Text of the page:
It was this precedent that gave me the assurance when Mirek said that with our budget (for lamps) and our schedule he could not guarantee consistency of colour for the chapel scenes in If…. to say, ‘Well, let’s shoot them in black and white.’ In other words it was not (of course) just a matter of saving time and/or money. The problem of the script seemed to be to arrive at a poetic conclusion, from a naturalistic start. (Like any fairy-story or folk-tale). We felt that variation in the visual surface of the film would help create the necessary atmosphere of poetic license, while preserving a ‘straight’, quite classic shooting style, without tricks or finger-pointing.

I also think that, in a film dedicated to ‘understanding’, the jog to consciousness provided by such colour change may well work a kind of healthy Verfremdungseffect, an incitement to thought, which was part of our aim.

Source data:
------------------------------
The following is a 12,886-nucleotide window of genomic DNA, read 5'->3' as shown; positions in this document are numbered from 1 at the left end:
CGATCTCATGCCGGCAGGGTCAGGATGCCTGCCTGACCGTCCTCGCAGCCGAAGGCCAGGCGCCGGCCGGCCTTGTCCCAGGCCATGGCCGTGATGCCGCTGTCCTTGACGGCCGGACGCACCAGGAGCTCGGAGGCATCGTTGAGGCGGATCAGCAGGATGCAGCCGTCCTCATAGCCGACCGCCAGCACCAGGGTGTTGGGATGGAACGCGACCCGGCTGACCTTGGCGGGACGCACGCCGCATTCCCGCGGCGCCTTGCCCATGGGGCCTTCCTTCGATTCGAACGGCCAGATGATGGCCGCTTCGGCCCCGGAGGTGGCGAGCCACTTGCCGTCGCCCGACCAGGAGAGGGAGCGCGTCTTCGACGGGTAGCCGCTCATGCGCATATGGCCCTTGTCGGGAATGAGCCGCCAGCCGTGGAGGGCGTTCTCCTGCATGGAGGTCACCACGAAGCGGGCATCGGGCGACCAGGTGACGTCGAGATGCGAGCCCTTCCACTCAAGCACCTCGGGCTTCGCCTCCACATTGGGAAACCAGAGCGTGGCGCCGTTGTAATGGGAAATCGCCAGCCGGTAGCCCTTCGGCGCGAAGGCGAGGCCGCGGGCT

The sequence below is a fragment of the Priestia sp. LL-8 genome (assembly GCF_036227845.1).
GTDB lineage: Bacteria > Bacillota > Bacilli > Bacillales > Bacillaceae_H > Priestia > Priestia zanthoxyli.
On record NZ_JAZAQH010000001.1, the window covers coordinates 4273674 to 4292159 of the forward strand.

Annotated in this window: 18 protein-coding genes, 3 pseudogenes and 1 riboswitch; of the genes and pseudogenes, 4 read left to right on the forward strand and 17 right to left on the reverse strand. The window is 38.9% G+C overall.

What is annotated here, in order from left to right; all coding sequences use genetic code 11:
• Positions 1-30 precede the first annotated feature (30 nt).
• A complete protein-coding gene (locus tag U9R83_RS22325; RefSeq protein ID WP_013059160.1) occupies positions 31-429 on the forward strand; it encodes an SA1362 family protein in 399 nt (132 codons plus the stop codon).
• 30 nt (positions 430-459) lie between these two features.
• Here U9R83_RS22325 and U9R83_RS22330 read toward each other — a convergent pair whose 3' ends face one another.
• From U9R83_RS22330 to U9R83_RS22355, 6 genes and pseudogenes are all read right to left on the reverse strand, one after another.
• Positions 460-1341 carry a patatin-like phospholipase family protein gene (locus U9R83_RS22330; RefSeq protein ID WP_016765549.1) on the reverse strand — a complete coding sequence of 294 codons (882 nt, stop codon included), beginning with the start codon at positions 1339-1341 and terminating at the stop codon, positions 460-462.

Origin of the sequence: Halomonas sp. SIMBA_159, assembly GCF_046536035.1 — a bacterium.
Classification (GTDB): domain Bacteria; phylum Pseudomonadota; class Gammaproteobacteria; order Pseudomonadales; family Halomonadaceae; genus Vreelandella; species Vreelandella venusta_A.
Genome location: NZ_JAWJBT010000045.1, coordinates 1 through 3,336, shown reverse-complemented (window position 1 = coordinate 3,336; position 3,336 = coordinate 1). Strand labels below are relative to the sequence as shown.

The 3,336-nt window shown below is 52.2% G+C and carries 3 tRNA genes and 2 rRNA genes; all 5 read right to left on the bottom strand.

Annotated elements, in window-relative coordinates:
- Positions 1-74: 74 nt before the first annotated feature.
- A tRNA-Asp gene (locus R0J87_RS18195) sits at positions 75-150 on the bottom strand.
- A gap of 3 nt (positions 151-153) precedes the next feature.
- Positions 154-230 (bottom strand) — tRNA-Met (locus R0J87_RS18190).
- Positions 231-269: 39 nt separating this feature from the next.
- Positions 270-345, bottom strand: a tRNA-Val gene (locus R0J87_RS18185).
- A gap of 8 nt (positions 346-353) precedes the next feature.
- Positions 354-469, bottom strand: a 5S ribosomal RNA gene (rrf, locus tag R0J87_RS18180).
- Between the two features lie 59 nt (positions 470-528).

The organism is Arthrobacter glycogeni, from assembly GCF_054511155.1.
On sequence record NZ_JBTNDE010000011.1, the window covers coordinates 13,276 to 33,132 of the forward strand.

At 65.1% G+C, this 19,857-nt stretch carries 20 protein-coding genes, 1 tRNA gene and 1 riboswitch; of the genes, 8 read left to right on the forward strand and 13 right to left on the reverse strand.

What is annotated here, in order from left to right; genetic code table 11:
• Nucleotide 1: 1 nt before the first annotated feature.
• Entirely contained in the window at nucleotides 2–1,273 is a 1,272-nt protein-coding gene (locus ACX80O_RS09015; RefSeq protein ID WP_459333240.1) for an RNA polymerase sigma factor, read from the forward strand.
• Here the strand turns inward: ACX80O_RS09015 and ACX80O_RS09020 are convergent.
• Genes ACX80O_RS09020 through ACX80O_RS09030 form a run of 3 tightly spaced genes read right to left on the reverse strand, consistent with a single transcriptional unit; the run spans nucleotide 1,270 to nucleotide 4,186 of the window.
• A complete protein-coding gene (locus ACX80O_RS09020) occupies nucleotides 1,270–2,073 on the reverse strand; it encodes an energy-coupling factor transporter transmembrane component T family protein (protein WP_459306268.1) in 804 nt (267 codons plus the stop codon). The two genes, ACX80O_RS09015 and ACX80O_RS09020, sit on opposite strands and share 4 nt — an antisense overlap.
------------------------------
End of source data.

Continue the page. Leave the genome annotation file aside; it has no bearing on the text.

And finally: Why not? Doesn’t colour become more expressive, more remarked if drawn attention to in this way? The important thing to realise is that there is no symbolism involved in the choice of sequences filmed in black and white, nothing expressionist or schematic. Only such factors as intuition, pattern and convenience.


This script, as printed here, represents the definitive version of If…. Unfortunately there is no guarantee that readers will have seen or will be able to see exactly the film we made. It depends where you live. Various versions, differing in various ways from the original, are now circulating through the world. The cuts and modifications demanded by national censorships would indeed provide an interesting footnote to a social history of 1969. In Britain the Board of Film Censors broke precedent by permitting the glimpse of Mrs. Kemp’s pubic hair as she wanders naked down the dormitory corridor; but as compensation they demanded the substitution at the start of the shower scene, of an alternative take in which the discreet use of towels prevented an equivalently frank look at the boys. Needless to say the film was forbidden to anyone under the age of sixteen.